Ruby Engagement Rings
Properties of Rubies
Rubies are one of the most important colored gems on the market and have been considered such for centuries. In Sanskrit, the word for ruby is “ratnaraj” which mean the “king of gems.” Prized for their vivid red color, rubies are a member of the corundum family. Their red color is due to the presence of chromium during formation. Rubies can be commonly mined in Thailand, Cambodia, India, Pakistan, and Brazil, among other locations.
Rubies have a Mohs Hardness of 9.0, making them almost as hard as diamonds. They are also formed in a trigonal crystal structure. There are a number of treatments that can be used on rubies: heating, to increase the clarity of the gem, diffusion, to strengthen the red color, oil and dye, to increase the gem’s durability, and glass filling, to fill surface fissures or cracks.
Historically, rubies have been prized for their value. In fact, rubies were mentioned in the bible as they were chosen to represent one of the twelve tribes of Israel during the Exodus and was worn on the Breastplate of the Jewish High Priest. In India during the 1500s, leaders wore rubies carved with verses from the Qur’an in their turbans or as jewelry. In the 1600s, rubies were rubbed all over the skin to counter the effects of ingested poison. In 1960, the first laser was created using the red fluorescence light emitted by a ruby. Modernly, rubies are worn by people from many different walks of life who appreciated their color and rarity.
Using Rubies in an Engagement Ring
Rubies are typically regarded as the birthstone for July and as the anniversary gift for either the 15th or 40th anniversary; however, these stones are becoming increasingly popular in engagement rings for their romantic symbolism and intense red glow. As with most gemstones, the value of a ruby is determined by the color, clarity, cut, and carat of the stone.
Color is the most significant factor affecting the value of a ruby. Stones that are vibrantly red to purple-red are more valuable than stones that are more pink or deep purple. Rubies are known for their few inclusions due to their extreme durability. Inclusions or imperfections will reduce the value of the stone.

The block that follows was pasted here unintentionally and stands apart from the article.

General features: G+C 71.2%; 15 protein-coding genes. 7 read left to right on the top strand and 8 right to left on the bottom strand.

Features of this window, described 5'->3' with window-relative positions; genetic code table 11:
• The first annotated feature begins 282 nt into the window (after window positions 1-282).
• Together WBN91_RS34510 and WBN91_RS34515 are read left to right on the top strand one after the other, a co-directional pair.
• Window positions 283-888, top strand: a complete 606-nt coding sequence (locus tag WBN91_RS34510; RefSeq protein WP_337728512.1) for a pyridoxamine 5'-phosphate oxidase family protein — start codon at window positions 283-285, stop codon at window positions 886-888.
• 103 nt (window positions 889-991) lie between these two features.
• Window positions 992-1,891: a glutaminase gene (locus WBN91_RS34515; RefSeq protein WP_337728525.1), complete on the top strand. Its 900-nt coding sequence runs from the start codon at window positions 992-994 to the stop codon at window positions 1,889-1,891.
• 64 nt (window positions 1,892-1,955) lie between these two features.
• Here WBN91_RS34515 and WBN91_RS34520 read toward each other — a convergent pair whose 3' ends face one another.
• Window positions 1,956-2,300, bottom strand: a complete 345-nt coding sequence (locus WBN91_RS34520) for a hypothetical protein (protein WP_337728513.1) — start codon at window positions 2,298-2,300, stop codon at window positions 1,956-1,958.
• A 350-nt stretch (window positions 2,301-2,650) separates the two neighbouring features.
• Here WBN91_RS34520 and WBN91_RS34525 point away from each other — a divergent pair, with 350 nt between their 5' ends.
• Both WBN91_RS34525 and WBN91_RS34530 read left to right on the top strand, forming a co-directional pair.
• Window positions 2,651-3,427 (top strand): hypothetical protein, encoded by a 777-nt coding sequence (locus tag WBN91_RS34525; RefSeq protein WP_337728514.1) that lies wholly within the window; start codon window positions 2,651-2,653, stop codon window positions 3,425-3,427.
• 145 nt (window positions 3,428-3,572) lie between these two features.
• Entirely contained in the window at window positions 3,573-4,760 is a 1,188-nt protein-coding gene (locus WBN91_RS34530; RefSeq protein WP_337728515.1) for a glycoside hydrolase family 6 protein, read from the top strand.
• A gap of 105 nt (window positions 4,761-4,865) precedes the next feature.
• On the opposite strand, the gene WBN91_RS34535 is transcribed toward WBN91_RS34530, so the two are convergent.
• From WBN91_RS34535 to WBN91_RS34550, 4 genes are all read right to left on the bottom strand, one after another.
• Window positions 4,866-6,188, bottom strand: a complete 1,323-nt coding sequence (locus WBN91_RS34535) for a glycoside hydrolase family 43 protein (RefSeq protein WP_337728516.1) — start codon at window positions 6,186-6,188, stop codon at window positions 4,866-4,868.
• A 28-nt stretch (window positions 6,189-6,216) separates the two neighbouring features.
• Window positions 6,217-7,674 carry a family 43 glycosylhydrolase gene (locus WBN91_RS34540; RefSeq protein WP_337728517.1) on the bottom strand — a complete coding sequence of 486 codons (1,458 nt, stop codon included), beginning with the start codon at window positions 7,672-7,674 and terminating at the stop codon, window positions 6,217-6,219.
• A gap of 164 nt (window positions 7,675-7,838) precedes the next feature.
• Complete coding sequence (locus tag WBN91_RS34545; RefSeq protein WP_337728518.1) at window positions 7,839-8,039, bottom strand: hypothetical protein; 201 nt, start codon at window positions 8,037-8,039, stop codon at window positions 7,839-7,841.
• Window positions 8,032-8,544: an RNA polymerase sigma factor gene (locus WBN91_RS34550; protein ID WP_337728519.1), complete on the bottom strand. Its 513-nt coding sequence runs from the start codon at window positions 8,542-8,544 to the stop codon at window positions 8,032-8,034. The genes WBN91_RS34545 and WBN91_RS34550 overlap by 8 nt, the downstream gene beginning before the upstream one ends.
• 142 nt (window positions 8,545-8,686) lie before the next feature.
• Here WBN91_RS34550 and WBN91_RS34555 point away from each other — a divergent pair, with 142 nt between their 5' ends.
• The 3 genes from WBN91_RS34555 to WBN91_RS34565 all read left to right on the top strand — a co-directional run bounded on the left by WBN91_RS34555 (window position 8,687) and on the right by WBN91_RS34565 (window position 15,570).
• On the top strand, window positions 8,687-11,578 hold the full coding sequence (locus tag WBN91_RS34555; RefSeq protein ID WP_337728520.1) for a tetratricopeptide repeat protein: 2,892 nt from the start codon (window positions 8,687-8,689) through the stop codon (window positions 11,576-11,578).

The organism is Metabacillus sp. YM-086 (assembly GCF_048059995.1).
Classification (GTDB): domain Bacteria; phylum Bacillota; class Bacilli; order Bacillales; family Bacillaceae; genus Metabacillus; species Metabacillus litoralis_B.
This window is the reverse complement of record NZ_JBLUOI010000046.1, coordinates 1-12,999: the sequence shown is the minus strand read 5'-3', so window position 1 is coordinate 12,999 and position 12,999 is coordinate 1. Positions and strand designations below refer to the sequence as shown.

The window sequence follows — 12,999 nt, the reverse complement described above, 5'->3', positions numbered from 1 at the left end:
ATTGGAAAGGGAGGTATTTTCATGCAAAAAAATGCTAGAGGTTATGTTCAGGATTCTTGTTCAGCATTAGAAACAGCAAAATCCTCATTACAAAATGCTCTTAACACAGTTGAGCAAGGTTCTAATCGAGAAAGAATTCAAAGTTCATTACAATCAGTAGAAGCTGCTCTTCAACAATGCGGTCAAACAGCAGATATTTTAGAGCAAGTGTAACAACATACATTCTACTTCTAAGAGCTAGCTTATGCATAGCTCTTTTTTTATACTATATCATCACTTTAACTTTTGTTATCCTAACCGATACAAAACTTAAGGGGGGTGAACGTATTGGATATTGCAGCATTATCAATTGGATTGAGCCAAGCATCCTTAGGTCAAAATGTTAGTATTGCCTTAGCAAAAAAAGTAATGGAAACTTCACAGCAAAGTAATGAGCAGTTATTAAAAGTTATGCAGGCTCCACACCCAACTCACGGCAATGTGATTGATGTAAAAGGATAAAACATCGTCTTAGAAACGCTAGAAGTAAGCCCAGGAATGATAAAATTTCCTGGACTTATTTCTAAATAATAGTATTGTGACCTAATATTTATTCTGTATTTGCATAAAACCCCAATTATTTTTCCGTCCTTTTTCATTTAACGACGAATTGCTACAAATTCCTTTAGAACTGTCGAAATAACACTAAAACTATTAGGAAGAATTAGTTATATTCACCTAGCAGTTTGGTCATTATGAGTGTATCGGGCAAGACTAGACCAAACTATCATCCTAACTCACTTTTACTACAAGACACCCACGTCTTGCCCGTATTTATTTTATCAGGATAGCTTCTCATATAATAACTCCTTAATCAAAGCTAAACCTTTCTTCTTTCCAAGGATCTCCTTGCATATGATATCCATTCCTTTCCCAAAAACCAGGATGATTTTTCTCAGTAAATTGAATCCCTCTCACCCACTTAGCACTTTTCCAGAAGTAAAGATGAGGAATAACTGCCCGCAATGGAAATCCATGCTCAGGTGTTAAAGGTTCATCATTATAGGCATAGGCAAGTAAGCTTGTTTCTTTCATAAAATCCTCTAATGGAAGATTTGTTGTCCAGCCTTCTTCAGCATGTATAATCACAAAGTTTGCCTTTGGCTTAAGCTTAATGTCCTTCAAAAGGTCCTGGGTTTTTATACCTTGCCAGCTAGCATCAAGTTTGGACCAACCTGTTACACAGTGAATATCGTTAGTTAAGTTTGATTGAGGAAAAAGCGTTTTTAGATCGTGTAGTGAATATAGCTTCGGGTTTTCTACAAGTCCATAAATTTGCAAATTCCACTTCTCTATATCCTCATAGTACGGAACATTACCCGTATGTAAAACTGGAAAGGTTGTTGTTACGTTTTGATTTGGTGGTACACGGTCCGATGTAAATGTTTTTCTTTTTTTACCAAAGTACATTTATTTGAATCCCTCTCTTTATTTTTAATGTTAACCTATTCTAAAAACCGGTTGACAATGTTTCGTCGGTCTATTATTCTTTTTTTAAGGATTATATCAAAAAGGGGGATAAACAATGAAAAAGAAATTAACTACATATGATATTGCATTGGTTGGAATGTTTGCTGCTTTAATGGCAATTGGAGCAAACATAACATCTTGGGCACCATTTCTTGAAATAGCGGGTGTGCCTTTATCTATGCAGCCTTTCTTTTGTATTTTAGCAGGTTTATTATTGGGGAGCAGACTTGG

Rubies can be fashioned into a variety of cuts with unique shapes. These gems also compliment all skin tones and metal types. A skilled jeweler will be able to cut a ruby into the desired shape and choose a setting that is most appropriate.
Rubies are ideal for the low-maintenance wearer who may or may not lead an active lifestyle. These gems require minimal cleaning and care and suit a variety of wearers. Since rubies have the highest cost per carat of all colored gemstones, synthetic rubies may be chosen instead. Synthetic rubies essentially have the same chemical, physical, and optical properties, but are created in a man-made laboratory. These stones are more affordable to buyers from a variety of budgets.
Since rubies are the second hardest gemstones, behind diamonds, they can be cleaned in a variety of ways. Rubies can be placed in ultrasonic cleansers or can be steamed. However, the ruby should be inspected to determine if there are any fissures that could expand or worsen due to the ultrasonic vibrations or steam. For consistent at-home cleaning, a damp cloth and/or a soft-bristle toothbrush can be used.
If you are shopping for a ruby engagement ring we hope you found this page helpful. You may be interested learning more on the engagement ring settings, the choosing the right metal, or the engagement ring band styles pages.
If you have any questions about designing unique ruby engagement rings or wedding bands please do not hesitate to contact us, at 412.621.0345. Caesar is a certified gemologist and has over 25 years of experience designing one of a kind engagement rings.